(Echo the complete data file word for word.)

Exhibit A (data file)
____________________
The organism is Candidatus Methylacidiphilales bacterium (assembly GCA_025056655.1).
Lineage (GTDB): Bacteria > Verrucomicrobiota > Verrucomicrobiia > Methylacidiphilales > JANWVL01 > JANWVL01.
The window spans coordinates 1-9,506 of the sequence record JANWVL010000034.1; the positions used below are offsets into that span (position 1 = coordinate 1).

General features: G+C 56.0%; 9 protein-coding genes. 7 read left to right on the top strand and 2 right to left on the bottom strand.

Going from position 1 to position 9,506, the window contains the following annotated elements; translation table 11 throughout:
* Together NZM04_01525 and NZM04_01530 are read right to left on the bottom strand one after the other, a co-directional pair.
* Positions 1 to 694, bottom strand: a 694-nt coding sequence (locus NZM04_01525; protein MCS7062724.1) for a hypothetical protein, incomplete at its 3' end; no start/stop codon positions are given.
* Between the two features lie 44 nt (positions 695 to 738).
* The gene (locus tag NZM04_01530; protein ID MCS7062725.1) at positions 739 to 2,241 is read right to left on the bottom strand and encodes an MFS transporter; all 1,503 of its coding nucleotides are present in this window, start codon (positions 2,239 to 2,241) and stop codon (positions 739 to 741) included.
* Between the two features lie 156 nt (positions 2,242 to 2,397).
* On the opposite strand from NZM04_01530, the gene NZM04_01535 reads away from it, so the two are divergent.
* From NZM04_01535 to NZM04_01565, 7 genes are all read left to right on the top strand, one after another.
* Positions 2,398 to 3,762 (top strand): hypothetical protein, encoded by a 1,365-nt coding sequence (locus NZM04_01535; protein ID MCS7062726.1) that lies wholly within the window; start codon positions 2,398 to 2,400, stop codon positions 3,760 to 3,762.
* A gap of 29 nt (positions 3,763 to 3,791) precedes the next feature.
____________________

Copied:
The organism is Candidatus Methylacidiphilales bacterium (assembly GCA_025056655.1).
Lineage (GTDB): Bacteria > Verrucomicrobiota > Verrucomicrobiia > Methylacidiphilales > JANWVL01 > JANWVL01.
The window spans coordinates 1-9,506 of the sequence record JANWVL010000034.1; the positions used below are offsets into that span (position 1 = coordinate 1).

General features: G+C 56.0%; 9 protein-coding genes. 7 read left to right on the top strand and 2 right to left on the bottom strand.

Going from position 1 to position 9,506, the window contains the following annotated elements; translation table 11 throughout:
* Together NZM04_01525 and NZM04_01530 are read right to left on the bottom strand one after the other, a co-directional pair.
* Positions 1 to 694, bottom strand: a 694-nt coding sequence (locus NZM04_01525; protein MCS7062724.1) for a hypothetical protein, incomplete at its 3' end; no start/stop codon positions are given.
* Between the two features lie 44 nt (positions 695 to 738).
* The gene (locus tag NZM04_01530; protein ID MCS7062725.1) at positions 739 to 2,241 is read right to left on the bottom strand and encodes an MFS transporter; all 1,503 of its coding nucleotides are present in this window, start codon (positions 2,239 to 2,241) and stop codon (positions 739 to 741) included.
* Between the two features lie 156 nt (positions 2,242 to 2,397).
* On the opposite strand from NZM04_01530, the gene NZM04_01535 reads away from it, so the two are divergent.
* From NZM04_01535 to NZM04_01565, 7 genes are all read left to right on the top strand, one after another.
* Positions 2,398 to 3,762 (top strand): hypothetical protein, encoded by a 1,365-nt coding sequence (locus NZM04_01535; protein ID MCS7062726.1) that lies wholly within the window; start codon positions 2,398 to 2,400, stop codon positions 3,760 to 3,762.
* A gap of 29 nt (positions 3,763 to 3,791) precedes the next feature.